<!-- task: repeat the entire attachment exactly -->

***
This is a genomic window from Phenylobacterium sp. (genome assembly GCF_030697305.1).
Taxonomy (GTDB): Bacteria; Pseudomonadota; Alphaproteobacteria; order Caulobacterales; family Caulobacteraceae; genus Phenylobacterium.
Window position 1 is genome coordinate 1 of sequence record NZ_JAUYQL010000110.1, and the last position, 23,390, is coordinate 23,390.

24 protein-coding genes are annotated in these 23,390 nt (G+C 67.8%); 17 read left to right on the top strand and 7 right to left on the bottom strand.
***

This is a genomic window from Phenylobacterium sp. (genome assembly GCF_030697305.1).
Taxonomy (GTDB): Bacteria; Pseudomonadota; Alphaproteobacteria; order Caulobacterales; family Caulobacteraceae; genus Phenylobacterium.
Window position 1 is genome coordinate 1 of sequence record NZ_JAUYQL010000110.1, and the last position, 23,390, is coordinate 23,390.

24 protein-coding genes are annotated in these 23,390 nt (G+C 67.8%); 17 read left to right on the top strand and 7 right to left on the bottom strand.